For the purposes of teaching my elementary course in algebraic geometry I am looking for a reference (or notes) that contains a complete proof of a higher-dimensional weak Bezout theorem. I only want to learn about a proof that is based on the approach when dimensions and degrees of projective varieties are introduced via Hilbert polynomials.

**Weak Bezout**. Let $F_1,...,F_n$ be homogeneous polynomials of degrees $d_1,...,d_n$
such that hypersurfaces $F_1=0$,..., $F_n=0$ have only finite number of intersections in
$\mathbb P^n_K$ (with $K$ algebraically closed). Then the number of intersections is
at most $d_1\cdot...\cdot d_n$.

**Justification of the question.** Of course there is a large amount of proofs of this statement in many books on algebraic geometry
(Shafarevich, Harris, Hasset, ect.) but these proofs usually come after 200 pages of text, while
I want an honest proof that is contained in a complete set of notes of 40 pages (this will be the maximal
length of my notes and I don't want to spend more than 10 pages on higher dimensional Bezout). Also these proofs often develop dimension theory basing on transcendence
degree of the field of rational functions and I don't want to use this approach, (since it will require
2-3 additional lectures which I don't have time to give).
I know one place where the approach that I want to use (namely everything is based on Hilbert polynomials)
is taken, these are the notes of Manin (end of 60ties). Unfortunately it seems to me that there is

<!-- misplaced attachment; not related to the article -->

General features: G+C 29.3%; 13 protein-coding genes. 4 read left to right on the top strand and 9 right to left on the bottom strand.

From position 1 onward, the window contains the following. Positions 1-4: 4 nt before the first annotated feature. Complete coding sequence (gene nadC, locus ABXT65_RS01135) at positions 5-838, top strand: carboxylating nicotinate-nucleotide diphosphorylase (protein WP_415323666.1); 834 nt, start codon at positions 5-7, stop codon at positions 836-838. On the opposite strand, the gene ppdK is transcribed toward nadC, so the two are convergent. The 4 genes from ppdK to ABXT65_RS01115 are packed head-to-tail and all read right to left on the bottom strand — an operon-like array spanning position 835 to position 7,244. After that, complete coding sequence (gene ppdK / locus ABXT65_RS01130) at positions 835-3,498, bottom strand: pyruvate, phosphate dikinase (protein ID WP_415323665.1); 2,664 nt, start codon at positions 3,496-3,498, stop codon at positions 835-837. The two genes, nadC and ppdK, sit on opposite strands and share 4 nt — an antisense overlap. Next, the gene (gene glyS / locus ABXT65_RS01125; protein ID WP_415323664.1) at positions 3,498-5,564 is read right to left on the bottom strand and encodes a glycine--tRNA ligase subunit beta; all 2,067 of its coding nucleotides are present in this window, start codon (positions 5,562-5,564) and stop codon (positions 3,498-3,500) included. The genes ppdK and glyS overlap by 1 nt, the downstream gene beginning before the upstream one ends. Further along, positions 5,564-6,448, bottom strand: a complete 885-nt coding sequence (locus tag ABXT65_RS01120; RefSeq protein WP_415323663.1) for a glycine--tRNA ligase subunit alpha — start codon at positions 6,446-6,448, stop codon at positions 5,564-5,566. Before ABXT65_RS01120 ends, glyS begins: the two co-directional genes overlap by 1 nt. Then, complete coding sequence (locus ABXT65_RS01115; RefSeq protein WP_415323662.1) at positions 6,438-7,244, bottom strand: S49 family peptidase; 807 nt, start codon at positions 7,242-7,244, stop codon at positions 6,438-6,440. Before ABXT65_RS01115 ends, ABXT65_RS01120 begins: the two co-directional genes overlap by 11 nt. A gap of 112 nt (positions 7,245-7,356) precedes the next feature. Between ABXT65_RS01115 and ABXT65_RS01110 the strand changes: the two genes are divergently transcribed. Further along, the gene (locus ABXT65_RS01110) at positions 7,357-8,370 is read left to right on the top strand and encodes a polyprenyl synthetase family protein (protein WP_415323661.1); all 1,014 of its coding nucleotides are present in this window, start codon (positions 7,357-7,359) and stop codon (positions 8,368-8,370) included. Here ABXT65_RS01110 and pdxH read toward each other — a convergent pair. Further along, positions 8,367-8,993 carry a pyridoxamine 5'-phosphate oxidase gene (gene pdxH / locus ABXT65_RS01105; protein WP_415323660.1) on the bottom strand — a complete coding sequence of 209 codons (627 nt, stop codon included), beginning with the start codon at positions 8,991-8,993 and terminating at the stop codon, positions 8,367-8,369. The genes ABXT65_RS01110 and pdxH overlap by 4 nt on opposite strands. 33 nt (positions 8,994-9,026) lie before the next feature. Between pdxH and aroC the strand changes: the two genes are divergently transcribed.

a problem with the proof he proposes. Basically everything works if $F_1,...,F_n$
form a *regular sequence*, but to understand why in the condition of the theorem $F_1,...,F_n$
do form a regular sequence is left in the notes as something "not hard to do"...
In the book of Hasset, it seems to me there is a similar problem (i.e. it is not explained
why $F_1,...,F_n$ form a regular sequence if the number of intersections of hypersurfaces is finite). I hope there is a nice complete proof somewhere...

**In other words,** what will completely satisfy me is a short proof of the following statement:
If the number of intersections of $F_i=0$ is finite, then $F_i$ form a regular sequence.
Is there a short proof of this statement?

**PS.** I think that the answer of Sandor shows that probably there is no "magic easy" solution to the question (if one sticks to Hilbert polynomial approach instead of using higher-dimensional resultants), so I decided to accept it.